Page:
-Oldest House Dating from 1526, you will spot it for its dark green color, that among the neighboring red one is quite visible.
-Saint Ludwig Church Is the main Catholic church in the city, built in 1881.
-Saint Mary’s Church Gothic in origin, the current rebuilt was done in 1698 in baroque style. Among its treasures is a 400 years old altar, the organs and the ceiling. Its white tower, from where the town trumpeter blows a fanfare twice a day can be climbed (be aware only on foot) but offers the best views of the entire city and castle.
-Synagogue Built in 1740 was miraculously saved from the Nazi destruction because its location among the very narrow streets and the wooden timber-framed housed nearby would have been collaterally destroyed.
- Schloss Celle The present castle was built in 1530 and was one of the residences of the Dukes of Brunswick-Lüneburg. A fortification in its places was first mentioned in 980, but expanded and transformed over time. The design follows the Wesser Renaissance style combined with Venetian and baroque. Some of the rooms and the gardens can be visited as part of the museum.
-Castle Theater Is the oldest baroque theater in Europe. Founded in 1674.
-Castle Gardens Created and expanded after 1826 when the former embankments were levelled. The castle is in the centerpiece.
As I already mentioned for this section in the Lüneburg’s travel guide, the transportation in Celle is pretty much the same. The nearest airports to the city are Hanover at just few kilometers to the north serving a wide network of international destinations including some transcontinental, and both Bremen and Hamburg, also with many international destinations including many by low cost carriers with many flights across Europe at really competitive prices. To get from any of those airports to the city there are plenty of buses from the airport or via the city’s bus terminal, or by train. All airports are connected to the national rail and Celle lies on the line from Hamburg to Hanover hence stopping at the airport station of both cities.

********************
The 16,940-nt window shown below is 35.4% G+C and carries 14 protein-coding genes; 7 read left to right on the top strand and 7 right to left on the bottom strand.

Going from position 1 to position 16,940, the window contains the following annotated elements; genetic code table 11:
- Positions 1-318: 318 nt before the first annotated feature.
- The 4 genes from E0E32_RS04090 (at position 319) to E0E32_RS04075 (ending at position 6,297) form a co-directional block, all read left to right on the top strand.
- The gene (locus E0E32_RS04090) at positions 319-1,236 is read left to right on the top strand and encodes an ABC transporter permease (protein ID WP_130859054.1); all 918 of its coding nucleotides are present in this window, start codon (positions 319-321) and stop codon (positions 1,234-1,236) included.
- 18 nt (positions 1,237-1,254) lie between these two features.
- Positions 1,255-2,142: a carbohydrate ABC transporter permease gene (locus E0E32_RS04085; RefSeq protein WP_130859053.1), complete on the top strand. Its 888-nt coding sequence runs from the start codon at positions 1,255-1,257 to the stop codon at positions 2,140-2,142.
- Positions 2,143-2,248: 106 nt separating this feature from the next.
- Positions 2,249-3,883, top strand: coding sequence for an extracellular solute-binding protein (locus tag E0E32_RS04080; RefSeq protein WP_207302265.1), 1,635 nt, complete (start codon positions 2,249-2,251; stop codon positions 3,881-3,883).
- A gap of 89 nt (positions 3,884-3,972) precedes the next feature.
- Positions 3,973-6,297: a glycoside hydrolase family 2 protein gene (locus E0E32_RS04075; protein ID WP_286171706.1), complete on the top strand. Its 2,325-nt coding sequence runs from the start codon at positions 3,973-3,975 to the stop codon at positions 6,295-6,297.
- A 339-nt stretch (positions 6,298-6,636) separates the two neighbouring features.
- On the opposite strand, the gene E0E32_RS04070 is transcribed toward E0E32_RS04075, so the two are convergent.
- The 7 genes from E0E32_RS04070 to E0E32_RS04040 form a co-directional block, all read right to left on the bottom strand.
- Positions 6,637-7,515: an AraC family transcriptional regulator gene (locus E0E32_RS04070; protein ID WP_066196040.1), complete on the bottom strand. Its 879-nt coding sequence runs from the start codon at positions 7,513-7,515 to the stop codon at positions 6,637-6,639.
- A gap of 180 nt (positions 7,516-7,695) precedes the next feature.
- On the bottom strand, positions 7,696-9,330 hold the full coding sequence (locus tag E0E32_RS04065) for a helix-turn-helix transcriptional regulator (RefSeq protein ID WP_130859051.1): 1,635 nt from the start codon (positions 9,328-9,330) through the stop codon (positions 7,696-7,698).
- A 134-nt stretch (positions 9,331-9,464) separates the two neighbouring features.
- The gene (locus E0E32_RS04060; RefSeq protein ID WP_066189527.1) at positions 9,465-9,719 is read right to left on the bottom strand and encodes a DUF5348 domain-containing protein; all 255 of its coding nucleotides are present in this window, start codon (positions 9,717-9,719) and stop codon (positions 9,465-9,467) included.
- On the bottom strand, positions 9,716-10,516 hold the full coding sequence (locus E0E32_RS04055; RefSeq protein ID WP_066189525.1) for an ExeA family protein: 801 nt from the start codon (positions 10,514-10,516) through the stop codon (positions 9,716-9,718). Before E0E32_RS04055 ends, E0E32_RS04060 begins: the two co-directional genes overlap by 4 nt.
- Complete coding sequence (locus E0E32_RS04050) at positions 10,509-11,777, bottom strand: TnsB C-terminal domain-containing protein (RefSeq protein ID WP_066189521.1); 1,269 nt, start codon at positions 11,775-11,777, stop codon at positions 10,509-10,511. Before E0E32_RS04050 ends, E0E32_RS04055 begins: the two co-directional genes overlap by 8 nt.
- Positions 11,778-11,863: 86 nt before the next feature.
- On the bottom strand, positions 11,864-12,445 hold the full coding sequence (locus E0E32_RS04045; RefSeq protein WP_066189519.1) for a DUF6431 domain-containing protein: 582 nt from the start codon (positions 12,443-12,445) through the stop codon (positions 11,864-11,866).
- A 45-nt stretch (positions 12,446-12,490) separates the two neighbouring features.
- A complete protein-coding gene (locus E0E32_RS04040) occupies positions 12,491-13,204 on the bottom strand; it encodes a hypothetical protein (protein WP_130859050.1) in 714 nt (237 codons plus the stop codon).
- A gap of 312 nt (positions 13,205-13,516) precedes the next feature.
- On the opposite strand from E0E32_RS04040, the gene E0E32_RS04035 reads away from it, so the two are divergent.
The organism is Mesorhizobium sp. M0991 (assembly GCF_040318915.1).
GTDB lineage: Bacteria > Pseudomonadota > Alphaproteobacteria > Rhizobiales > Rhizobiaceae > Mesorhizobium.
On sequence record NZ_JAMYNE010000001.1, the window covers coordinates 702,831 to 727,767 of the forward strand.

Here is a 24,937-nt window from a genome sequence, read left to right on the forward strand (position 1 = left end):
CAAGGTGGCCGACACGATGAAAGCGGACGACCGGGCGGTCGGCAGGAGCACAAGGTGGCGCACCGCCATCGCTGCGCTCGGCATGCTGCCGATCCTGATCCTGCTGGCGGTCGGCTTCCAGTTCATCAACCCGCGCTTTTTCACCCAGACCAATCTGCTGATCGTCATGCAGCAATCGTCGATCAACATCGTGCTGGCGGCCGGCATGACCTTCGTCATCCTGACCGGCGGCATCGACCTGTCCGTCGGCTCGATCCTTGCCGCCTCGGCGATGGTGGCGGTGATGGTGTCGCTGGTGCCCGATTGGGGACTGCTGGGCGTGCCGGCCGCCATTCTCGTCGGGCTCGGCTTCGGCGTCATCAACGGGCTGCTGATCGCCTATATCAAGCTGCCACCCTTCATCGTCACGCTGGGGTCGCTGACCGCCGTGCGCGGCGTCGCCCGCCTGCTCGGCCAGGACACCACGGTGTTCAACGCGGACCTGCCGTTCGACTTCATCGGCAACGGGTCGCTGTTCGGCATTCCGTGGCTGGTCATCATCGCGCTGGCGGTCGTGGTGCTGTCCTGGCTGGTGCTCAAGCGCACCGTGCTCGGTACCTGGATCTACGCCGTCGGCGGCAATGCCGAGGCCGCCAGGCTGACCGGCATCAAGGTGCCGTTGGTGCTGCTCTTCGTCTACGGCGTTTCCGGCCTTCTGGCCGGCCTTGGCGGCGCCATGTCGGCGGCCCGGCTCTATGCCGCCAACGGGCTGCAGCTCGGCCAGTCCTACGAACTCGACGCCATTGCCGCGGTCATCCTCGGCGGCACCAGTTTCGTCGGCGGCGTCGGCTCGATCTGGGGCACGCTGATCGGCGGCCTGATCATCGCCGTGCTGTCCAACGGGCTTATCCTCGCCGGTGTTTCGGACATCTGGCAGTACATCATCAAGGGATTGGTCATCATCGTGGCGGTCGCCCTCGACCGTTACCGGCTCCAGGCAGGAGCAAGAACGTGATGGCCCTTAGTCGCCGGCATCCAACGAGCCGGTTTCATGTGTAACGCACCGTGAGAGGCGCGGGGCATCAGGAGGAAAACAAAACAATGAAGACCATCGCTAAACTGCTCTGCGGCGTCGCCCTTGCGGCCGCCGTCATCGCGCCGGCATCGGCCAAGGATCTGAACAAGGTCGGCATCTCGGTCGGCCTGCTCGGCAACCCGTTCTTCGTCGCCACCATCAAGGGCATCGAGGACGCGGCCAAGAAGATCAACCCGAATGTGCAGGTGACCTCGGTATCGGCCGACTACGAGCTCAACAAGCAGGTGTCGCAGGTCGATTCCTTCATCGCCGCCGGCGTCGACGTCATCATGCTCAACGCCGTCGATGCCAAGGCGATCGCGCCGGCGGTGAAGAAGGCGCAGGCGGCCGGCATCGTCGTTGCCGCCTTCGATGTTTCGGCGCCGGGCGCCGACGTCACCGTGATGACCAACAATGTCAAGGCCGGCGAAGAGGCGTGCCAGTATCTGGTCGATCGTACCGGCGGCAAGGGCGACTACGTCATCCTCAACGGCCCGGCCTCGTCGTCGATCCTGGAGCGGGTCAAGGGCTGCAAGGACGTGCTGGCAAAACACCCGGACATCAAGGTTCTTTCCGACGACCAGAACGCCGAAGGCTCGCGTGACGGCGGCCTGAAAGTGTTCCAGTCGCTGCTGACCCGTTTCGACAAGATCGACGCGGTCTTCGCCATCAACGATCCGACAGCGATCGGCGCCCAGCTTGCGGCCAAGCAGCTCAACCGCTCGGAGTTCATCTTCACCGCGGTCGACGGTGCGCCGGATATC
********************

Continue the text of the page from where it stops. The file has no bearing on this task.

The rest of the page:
Within the city and due to the small size of its historic city center there is no need to take any public transportation. Furthermore, most of the historic area is pedestrianized. However, should you be needing to move farther from the city center the only public transport available are buses.
Being an important tourist destination in northern Germany the amount of hotels is actually quite good compared to other cities of the same size elsewhere. In any case, I cannot give any further recommendations in here since I was not staying overnight in the city, but instead in Bremen from where we came on a day tour. A good and reasonable point to start your search is by checking some of our preferred affiliate hotel search engine such as Hotels.com, Booking.com, Expedia, Otel.com, Agoda, Opodo, LateRooms or Ebookers.
The hotel we stayed was the Courtyard by Marriott, in Theodor Heuss Allee number 2. Next to the main train station and meters away from the Burgerpark. Not more than 15 minutes walking to the old town, could not be at any better location. Also with direct tram line to the airport round the corner, you cannot ask for any better and easier convenience. It was very comfortable, with large rooms in great shape and friendly and helpful staff. We selected the option to have breakfast included which was also really nice and great choice and variety of food. Definitely comes highly recommended.
Should you wish to take a look at Bremen’s travel guide, check here for more information.